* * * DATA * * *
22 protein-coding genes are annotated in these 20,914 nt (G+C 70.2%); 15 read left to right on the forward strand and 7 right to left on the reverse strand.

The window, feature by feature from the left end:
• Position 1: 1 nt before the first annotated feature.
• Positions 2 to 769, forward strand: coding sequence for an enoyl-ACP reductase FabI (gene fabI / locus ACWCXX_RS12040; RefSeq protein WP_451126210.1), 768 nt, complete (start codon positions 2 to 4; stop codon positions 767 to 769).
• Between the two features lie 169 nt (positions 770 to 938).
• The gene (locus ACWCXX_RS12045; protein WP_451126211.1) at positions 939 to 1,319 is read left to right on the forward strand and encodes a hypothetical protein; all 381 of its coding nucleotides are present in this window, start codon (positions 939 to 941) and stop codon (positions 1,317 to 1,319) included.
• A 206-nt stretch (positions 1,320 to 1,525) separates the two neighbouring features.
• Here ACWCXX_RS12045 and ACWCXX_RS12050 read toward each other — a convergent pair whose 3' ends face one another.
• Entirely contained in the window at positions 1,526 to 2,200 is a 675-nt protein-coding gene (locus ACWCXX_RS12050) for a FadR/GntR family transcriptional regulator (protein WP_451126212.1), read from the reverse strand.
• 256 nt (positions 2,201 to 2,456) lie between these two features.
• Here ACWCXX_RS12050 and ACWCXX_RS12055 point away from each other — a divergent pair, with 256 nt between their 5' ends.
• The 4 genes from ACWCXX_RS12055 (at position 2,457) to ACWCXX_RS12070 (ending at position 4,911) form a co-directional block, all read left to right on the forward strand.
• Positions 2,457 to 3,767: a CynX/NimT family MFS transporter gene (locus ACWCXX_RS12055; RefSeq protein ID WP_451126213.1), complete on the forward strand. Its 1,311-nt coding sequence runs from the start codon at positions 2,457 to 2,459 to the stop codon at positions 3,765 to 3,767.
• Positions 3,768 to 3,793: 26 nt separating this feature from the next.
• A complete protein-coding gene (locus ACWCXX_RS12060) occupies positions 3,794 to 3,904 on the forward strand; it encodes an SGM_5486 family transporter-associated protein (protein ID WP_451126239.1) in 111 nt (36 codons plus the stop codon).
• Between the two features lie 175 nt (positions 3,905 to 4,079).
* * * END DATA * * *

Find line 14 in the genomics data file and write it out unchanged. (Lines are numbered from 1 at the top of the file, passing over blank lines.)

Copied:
• Positions 3,768 to 3,793: 26 nt separating this feature from the next.